So, how are we to look at it when we experience deep sorrow and hardship?
Keep our eyes focused on our own stories
First, the story of Job reminds us that we can’t really know what is going on in someone else’s story, we so need to keep our focus on our own stories. Job’s friends were shown to be fools, because they opened their mouths to try and figure out why Job was going through tremendous anguish.
God doesn’t stop trials
In the story of Job, God is the one who points out Job’s righteousness to Satan (Job 1:8, 2:3). God also repaid Job ten times what was taken from him. God does not protect him from experiencing the pain. If the Spirit does not convict us, then we can have a confidence our suffering is a not a result of our actions. We can then also be assured that God will restore blessing to us many times over.
Deut. 23:5 “The Lord your God turned the curse into a blessing for you because the Lord your God loves you.”
1 Peter 2:19 “For this finds favor, if for the sake of conscience toward God a man bears up under sorrows when suffering unjustly.”
Trusting Has Three Elements
#1 Trusting doesn’t mean we are stuck in suffering
It is a kingdom agenda to relieve suffering! We look for cures to cancer, we flee danger, and we comfort the afflicted. If we can do something about our situation, then by all means we move toward relieving the suffering. It is not ‘more holy’ to suffer.
#2 Trusting doesn’t mean we will not suffer
It is a kingdom agenda to grow through suffering. There are many things we can’t change and Scripture speaks to the suffering God’s people will endure. I have often heard people say, “I will trust that God loves me so this bad thing won’t happen.” But that’s ultimately trusting in the outcome not in God. We need to learn to say, “no matter what happens, I trust God loves me and whatever suffering I endure God will bring good from it.”
It is good to ask the question, “am I doing something that would bring this negative consequence into my life?” If the answer is yes, then by all means we need to repent and change our ways. But a valid answer could be, ‘no, to my knowledge I have not brought this on myself.’ Or, another equally valid answer is, “I am suffering this fate because I have done the right thing.”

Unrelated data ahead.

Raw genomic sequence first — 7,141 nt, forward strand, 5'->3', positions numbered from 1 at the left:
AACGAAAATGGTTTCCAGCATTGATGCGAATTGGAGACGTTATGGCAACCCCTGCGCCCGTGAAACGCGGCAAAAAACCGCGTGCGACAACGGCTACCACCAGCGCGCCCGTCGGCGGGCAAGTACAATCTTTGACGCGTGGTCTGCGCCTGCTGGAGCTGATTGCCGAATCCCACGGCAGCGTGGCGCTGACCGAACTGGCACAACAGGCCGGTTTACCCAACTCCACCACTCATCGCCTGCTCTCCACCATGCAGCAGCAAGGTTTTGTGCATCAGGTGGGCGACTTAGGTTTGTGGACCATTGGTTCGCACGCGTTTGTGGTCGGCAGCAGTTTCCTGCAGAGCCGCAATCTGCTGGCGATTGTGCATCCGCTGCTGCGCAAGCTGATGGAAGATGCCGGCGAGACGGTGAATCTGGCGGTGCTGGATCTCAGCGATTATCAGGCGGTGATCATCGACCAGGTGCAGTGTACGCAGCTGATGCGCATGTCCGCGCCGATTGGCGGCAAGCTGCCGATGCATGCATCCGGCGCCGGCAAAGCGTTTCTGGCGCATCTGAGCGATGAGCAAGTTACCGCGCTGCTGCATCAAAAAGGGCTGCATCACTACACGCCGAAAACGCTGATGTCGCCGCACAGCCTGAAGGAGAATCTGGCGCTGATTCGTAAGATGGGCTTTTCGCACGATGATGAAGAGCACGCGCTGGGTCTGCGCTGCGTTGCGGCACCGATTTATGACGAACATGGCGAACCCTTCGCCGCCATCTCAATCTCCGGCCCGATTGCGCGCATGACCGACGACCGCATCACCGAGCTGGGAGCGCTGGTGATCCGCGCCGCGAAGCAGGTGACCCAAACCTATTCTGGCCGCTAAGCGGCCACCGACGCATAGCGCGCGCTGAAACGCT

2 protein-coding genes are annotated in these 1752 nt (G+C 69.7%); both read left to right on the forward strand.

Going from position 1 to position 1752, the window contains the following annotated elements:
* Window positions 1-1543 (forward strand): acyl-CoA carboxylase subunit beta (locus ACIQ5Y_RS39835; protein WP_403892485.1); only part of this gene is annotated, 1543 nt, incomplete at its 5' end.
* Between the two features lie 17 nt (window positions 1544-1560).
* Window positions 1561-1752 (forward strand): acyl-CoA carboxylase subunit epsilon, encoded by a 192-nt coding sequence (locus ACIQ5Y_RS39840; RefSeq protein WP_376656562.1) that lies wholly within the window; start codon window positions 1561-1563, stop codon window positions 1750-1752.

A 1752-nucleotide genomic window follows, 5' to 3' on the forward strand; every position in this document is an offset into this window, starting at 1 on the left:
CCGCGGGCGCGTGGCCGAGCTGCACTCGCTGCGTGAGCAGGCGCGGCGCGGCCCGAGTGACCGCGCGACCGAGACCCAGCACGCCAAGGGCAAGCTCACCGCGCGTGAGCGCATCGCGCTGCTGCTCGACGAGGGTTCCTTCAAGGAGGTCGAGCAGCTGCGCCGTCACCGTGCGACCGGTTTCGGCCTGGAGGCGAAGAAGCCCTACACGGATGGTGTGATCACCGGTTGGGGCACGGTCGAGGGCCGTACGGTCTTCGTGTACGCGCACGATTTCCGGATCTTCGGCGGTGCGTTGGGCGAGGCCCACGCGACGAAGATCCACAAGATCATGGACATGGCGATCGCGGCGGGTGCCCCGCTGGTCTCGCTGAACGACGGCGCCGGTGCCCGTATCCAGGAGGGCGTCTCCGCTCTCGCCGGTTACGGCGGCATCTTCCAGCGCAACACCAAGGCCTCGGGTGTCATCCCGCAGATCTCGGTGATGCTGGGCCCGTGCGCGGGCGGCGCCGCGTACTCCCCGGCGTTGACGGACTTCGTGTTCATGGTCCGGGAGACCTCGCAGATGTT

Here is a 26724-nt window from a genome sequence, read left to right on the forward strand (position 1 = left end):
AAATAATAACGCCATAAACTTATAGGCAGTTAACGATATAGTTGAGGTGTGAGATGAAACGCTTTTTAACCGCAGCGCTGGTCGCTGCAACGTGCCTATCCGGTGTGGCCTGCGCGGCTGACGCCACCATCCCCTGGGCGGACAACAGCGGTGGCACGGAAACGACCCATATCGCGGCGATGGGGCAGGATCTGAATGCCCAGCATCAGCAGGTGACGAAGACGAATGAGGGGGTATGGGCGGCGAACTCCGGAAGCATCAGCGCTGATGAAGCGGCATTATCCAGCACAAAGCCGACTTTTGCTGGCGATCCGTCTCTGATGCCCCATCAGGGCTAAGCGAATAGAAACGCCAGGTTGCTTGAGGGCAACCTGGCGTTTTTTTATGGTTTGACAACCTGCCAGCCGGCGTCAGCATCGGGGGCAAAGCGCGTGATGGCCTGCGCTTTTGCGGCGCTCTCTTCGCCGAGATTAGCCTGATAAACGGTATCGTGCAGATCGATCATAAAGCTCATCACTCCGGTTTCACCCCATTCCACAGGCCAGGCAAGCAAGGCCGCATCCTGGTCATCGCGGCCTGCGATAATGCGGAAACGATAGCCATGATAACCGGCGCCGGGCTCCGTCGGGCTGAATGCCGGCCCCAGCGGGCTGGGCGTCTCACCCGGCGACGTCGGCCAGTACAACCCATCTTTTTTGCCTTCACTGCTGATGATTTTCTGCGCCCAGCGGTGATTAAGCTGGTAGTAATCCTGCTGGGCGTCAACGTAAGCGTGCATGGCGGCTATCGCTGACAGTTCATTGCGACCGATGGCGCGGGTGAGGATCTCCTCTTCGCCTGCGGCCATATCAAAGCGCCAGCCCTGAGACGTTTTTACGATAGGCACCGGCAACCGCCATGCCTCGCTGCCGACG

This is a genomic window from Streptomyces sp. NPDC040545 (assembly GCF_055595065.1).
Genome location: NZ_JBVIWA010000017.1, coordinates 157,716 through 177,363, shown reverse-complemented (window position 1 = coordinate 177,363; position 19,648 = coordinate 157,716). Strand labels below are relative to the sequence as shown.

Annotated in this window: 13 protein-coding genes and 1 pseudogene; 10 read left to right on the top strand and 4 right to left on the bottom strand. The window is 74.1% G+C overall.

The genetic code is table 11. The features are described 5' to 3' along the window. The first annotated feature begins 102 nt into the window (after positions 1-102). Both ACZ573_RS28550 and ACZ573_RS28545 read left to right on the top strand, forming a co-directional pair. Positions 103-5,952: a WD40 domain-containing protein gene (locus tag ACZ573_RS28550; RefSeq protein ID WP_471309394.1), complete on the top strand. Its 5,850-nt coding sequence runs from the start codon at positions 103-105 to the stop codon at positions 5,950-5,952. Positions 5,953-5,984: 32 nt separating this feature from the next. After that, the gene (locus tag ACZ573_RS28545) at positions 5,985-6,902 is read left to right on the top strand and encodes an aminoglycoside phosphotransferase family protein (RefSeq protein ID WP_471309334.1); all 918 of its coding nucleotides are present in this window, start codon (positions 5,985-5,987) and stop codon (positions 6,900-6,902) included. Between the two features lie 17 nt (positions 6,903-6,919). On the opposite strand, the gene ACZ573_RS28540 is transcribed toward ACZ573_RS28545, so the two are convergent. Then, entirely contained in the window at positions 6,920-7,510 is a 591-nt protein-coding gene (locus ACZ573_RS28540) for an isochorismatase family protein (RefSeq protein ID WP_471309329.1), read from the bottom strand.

#3 Trusting through the trial
The thing is, God doesn’t stop hardship or sin in this world; rejection, sin, catastrophes, trials, sickness, and death still happen. He is faithful to us in the middle of those hardships, but not in taking them away. He is faithful to give us His peace, perspective, patience, hope, and joy as we move through them.
He brings good out of the troubles of this world as we trust Him. And if we don’t trust Him through those trials, (we hold onto control, fear, anger, blame, etc.) I’m not sure He does bring good out of those troubles. And personally, if I’m going to go through a trial, I’d rather have good come from it than dung.
What this ultimately means is we can’t judge a heart by the trial. A person could go to jail (a negative consequence) because they have exposed and stood against evil (a righteous deed). A person could have an accident (a negative consequence) because they are serving their neighbor (a righteous deed). Or a person could be sick (a negative consequence) because we are in a spiritual battle (a righteous deed).
So, my hope is to judge myself (only) by doing what I believe God is calling me to do, according to Scripture. If my conscious affirms me and I am yet experiencing a negative consequence or a curse, then I trust God knowing that my suffering will one day become gold.
Diane Langberg’s quote is spot on. The cross our proof.